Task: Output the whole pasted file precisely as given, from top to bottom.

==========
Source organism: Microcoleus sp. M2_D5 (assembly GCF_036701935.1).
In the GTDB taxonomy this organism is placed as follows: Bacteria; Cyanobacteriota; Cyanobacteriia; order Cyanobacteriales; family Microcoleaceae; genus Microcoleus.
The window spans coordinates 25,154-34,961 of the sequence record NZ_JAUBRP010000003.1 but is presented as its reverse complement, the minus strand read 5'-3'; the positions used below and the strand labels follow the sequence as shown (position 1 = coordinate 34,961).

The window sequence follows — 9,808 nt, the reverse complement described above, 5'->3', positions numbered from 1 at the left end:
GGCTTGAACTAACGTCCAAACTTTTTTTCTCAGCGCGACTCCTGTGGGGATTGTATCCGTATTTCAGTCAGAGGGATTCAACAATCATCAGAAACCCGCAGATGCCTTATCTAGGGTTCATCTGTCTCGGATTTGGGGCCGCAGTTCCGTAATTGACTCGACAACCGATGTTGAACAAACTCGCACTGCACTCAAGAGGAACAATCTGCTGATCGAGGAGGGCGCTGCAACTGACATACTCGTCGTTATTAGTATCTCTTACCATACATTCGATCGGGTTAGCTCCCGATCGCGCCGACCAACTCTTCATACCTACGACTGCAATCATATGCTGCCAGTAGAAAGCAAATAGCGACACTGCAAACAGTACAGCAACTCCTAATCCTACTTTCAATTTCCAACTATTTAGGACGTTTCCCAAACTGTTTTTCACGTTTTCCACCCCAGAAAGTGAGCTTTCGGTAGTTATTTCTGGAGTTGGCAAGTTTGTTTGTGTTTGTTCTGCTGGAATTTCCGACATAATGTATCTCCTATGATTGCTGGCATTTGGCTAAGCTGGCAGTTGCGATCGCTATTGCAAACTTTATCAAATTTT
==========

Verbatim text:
Source organism: Microcoleus sp. M2_D5 (assembly GCF_036701935.1).
In the GTDB taxonomy this organism is placed as follows: Bacteria; Cyanobacteriota; Cyanobacteriia; order Cyanobacteriales; family Microcoleaceae; genus Microcoleus.
The window spans coordinates 25,154-34,961 of the sequence record NZ_JAUBRP010000003.1 but is presented as its reverse complement, the minus strand read 5'-3'; the positions used below and the strand labels follow the sequence as shown (position 1 = coordinate 34,961).

The window sequence follows — 9,808 nt, the reverse complement described above, 5'->3', positions numbered from 1 at the left end:
GGCTTGAACTAACGTCCAAACTTTTTTTCTCAGCGCGACTCCTGTGGGGATTGTATCCGTATTTCAGTCAGAGGGATTCAACAATCATCAGAAACCCGCAGATGCCTTATCTAGGGTTCATCTGTCTCGGATTTGGGGCCGCAGTTCCGTAATTGACTCGACAACCGATGTTGAACAAACTCGCACTGCACTCAAGAGGAACAATCTGCTGATCGAGGAGGGCGCTGCAACTGACATACTCGTCGTTATTAGTATCTCTTACCATACATTCGATCGGGTTAGCTCCCGATCGCGCCGACCAACTCTTCATACCTACGACTGCAATCATATGCTGCCAGTAGAAAGCAAATAGCGACACTGCAAACAGTACAGCAACTCCTAATCCTACTTTCAATTTCCAACTATTTAGGACGTTTCCCAAACTGTTTTTCACGTTTTCCACCCCAGAAAGTGAGCTTTCGGTAGTTATTTCTGGAGTTGGCAAGTTTGTTTGTGTTTGTTCTGCTGGAATTTCCGACATAATGTATCTCCTATGATTGCTGGCATTTGGCTAAGCTGGCAGTTGCGATCGCTATTGCAAACTTTATCAAATTTT